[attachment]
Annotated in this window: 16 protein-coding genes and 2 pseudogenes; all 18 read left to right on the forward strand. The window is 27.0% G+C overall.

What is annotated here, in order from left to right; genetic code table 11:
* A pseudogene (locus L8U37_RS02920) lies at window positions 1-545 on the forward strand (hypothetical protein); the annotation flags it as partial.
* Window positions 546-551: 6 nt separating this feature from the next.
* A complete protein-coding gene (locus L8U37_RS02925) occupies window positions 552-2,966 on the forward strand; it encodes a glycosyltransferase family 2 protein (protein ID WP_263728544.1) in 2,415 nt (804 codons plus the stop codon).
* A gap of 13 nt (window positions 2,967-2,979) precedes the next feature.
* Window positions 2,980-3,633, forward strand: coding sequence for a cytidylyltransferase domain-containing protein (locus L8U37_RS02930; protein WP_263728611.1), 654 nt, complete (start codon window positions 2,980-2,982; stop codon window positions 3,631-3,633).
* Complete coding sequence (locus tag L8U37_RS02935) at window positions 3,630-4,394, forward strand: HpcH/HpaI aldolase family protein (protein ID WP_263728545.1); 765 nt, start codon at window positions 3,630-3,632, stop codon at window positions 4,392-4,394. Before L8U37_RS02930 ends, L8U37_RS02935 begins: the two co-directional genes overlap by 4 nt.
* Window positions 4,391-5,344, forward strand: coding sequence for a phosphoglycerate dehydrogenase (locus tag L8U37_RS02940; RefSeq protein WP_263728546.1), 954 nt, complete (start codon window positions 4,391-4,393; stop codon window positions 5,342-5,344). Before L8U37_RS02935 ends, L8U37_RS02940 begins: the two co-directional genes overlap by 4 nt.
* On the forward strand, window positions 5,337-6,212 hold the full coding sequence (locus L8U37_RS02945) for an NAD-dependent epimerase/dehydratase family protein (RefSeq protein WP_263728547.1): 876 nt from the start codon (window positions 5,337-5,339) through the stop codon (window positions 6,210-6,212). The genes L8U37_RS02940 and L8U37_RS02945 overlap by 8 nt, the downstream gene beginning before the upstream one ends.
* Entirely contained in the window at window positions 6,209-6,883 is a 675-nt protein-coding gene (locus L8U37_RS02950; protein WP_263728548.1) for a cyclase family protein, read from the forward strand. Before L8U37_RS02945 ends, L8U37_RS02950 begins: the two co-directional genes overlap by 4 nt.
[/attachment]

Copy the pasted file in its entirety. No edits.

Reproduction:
Annotated in this window: 16 protein-coding genes and 2 pseudogenes; all 18 read left to right on the forward strand. The window is 27.0% G+C overall.

What is annotated here, in order from left to right; genetic code table 11:
* A pseudogene (locus L8U37_RS02920) lies at window positions 1-545 on the forward strand (hypothetical protein); the annotation flags it as partial.
* Window positions 546-551: 6 nt separating this feature from the next.
* A complete protein-coding gene (locus L8U37_RS02925) occupies window positions 552-2,966 on the forward strand; it encodes a glycosyltransferase family 2 protein (protein ID WP_263728544.1) in 2,415 nt (804 codons plus the stop codon).
* A gap of 13 nt (window positions 2,967-2,979) precedes the next feature.
* Window positions 2,980-3,633, forward strand: coding sequence for a cytidylyltransferase domain-containing protein (locus L8U37_RS02930; protein WP_263728611.1), 654 nt, complete (start codon window positions 2,980-2,982; stop codon window positions 3,631-3,633).
* Complete coding sequence (locus tag L8U37_RS02935) at window positions 3,630-4,394, forward strand: HpcH/HpaI aldolase family protein (protein ID WP_263728545.1); 765 nt, start codon at window positions 3,630-3,632, stop codon at window positions 4,392-4,394. Before L8U37_RS02930 ends, L8U37_RS02935 begins: the two co-directional genes overlap by 4 nt.
* Window positions 4,391-5,344, forward strand: coding sequence for a phosphoglycerate dehydrogenase (locus tag L8U37_RS02940; RefSeq protein WP_263728546.1), 954 nt, complete (start codon window positions 4,391-4,393; stop codon window positions 5,342-5,344). Before L8U37_RS02935 ends, L8U37_RS02940 begins: the two co-directional genes overlap by 4 nt.
* On the forward strand, window positions 5,337-6,212 hold the full coding sequence (locus L8U37_RS02945) for an NAD-dependent epimerase/dehydratase family protein (RefSeq protein WP_263728547.1): 876 nt from the start codon (window positions 5,337-5,339) through the stop codon (window positions 6,210-6,212). The genes L8U37_RS02940 and L8U37_RS02945 overlap by 8 nt, the downstream gene beginning before the upstream one ends.
* Entirely contained in the window at window positions 6,209-6,883 is a 675-nt protein-coding gene (locus L8U37_RS02950; protein WP_263728548.1) for a cyclase family protein, read from the forward strand. Before L8U37_RS02945 ends, L8U37_RS02950 begins: the two co-directional genes overlap by 4 nt.